LONDON (Reuters) - A rare and previously unknown variation in some people’s genes substantially reduces heart attack risk and cholesterol levels, potentially paving the way to new drugs, Icelandic researchers said on Wednesday.
The missing 12 letters from a gene on chromosome 17 were spotted in a study of genomes and clinical data across the population of Iceland. It was confirmed in data from some 300,000 people in other countries.
The findings by researchers at deCODE genetics, a subsidiary of Amgen, were published online by the New England Journal of Medicine (NEJM).
Interestingly, the genetic variation offers more heart protection than can easily be accounted for by the reduction in cholesterol alone, implying that other processes, such as reduced inflammation, could well be involved.
An editorial in the NEJM said the association “may suggest a new path to the development of future therapies for the prevention of coronary artery disease”, although it noted the mechanism of action remained unclear.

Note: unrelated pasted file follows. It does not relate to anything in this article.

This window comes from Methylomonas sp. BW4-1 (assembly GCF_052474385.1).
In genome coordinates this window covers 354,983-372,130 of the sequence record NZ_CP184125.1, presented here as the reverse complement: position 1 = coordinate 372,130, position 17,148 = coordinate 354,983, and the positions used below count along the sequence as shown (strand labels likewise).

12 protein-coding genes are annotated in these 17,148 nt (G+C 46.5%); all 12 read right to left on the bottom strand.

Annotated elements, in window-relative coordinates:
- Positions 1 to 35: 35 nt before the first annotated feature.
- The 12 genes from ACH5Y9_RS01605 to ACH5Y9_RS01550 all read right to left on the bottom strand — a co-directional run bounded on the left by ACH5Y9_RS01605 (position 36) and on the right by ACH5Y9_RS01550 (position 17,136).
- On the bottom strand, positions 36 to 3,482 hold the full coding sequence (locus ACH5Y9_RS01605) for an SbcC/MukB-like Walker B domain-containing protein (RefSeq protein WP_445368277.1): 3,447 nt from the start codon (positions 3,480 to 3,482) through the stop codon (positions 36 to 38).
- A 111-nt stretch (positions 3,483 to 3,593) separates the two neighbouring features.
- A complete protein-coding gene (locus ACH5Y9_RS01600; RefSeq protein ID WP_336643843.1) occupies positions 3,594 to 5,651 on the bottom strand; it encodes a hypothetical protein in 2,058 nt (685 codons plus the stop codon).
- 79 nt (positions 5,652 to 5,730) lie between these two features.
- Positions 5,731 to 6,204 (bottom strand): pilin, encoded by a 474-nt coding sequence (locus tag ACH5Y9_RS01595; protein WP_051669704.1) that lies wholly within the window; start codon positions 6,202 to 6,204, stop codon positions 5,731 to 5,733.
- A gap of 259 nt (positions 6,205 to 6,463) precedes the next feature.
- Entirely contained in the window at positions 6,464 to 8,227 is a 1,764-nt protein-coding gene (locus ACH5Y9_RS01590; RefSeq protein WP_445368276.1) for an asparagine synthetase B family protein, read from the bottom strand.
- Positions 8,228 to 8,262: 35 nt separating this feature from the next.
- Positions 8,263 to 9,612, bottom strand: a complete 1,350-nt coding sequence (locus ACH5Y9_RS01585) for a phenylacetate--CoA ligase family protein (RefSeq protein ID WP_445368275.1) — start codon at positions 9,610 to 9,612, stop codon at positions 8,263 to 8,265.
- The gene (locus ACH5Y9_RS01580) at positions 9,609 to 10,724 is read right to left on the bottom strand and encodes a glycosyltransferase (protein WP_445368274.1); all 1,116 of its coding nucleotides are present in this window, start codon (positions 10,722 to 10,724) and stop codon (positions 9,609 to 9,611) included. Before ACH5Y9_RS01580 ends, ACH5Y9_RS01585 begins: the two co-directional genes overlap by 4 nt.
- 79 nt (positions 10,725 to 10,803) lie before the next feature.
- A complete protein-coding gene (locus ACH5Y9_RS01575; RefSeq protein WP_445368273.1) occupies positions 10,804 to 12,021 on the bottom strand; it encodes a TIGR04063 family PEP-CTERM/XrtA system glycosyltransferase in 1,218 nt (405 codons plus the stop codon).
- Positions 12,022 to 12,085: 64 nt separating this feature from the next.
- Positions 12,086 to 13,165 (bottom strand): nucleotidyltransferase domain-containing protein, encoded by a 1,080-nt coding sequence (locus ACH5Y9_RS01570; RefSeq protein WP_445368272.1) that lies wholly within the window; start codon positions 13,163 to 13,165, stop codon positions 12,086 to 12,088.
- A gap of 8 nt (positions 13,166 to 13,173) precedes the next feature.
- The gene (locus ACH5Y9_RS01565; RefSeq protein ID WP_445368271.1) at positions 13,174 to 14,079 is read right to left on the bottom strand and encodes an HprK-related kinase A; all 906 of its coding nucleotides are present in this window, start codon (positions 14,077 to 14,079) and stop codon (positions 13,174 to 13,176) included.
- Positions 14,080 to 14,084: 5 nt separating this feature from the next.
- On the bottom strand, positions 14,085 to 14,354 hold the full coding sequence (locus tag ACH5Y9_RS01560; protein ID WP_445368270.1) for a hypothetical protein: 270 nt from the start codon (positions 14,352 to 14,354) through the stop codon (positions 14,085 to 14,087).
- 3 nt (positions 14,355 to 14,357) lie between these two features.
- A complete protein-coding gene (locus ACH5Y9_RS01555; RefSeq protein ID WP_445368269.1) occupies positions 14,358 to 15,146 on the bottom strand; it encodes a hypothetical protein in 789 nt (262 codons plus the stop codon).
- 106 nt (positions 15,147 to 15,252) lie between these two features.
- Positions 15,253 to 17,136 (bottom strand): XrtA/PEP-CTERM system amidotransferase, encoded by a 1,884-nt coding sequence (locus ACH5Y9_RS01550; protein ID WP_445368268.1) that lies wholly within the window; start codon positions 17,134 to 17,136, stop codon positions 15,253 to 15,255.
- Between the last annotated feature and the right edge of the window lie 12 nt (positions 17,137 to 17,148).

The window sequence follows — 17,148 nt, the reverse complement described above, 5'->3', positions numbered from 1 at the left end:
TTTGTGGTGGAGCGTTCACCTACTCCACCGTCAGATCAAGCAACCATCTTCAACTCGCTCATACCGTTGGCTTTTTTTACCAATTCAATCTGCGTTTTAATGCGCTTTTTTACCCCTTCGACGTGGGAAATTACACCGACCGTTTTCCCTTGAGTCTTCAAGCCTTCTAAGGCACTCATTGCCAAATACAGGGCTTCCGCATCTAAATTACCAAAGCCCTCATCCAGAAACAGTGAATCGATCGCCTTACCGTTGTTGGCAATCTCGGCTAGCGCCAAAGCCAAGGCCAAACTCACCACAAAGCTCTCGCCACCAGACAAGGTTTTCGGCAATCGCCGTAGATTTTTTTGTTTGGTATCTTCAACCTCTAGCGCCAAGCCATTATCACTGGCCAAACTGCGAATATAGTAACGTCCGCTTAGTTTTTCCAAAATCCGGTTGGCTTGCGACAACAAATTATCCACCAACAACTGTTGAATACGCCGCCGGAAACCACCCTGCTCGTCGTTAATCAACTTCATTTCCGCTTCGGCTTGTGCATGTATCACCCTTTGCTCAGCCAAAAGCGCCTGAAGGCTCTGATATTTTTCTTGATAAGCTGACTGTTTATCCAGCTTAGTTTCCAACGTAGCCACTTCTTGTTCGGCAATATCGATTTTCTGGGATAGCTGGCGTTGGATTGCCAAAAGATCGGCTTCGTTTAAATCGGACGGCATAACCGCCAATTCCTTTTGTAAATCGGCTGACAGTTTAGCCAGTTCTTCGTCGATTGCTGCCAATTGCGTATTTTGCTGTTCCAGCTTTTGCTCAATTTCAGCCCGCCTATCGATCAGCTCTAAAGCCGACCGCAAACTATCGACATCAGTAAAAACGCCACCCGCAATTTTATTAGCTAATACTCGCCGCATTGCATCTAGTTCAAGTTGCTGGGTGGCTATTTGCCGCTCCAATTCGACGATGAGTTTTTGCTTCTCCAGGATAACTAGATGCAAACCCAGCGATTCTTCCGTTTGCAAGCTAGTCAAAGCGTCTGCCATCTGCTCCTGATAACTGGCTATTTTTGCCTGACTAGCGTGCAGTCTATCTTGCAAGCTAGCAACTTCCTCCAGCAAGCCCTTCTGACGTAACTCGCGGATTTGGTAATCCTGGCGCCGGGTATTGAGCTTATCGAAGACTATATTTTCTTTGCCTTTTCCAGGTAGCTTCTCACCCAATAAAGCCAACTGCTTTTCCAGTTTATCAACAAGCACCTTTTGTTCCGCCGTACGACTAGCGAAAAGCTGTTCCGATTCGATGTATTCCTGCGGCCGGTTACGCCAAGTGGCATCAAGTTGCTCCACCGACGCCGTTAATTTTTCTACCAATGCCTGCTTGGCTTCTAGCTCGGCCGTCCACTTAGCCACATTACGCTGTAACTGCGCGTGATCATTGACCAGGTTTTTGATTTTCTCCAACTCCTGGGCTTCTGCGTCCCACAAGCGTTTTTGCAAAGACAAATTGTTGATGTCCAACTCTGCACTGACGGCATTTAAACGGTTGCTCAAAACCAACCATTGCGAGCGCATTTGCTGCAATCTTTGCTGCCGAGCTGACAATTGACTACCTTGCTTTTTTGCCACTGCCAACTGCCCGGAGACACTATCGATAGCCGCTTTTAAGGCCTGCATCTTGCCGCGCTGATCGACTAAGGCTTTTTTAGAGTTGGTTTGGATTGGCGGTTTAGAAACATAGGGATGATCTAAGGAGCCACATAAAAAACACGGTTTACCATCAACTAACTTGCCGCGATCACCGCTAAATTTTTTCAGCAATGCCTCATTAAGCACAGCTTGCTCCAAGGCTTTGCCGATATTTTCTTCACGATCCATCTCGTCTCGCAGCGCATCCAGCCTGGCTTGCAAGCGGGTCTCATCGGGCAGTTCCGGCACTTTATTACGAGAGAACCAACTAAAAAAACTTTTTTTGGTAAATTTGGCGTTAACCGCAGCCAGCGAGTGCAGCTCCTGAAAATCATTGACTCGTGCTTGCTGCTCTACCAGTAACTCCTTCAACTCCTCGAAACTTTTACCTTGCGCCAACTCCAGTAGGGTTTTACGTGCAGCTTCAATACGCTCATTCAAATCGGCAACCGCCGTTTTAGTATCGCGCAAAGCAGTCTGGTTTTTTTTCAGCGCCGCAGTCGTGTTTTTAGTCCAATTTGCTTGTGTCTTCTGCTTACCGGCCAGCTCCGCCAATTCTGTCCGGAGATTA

The discovery has already prompted Amgen to start drug discovery work on ways to inhibit the ASGR1 protein connected with the gene.
Although statins have done much to cut heart attack risks, cardiovascular disease is still a leading cause of death and drug companies have continued to hunt for new therapies.
These include recently launched so-called PCSK9 drugs, such as Amgen’s Repatha and Sanofi’s Praluent, whose development was also spurred by analysis of genetic mutations.
Reporting by Ben Hirschler; Editing by Alexandra Hudson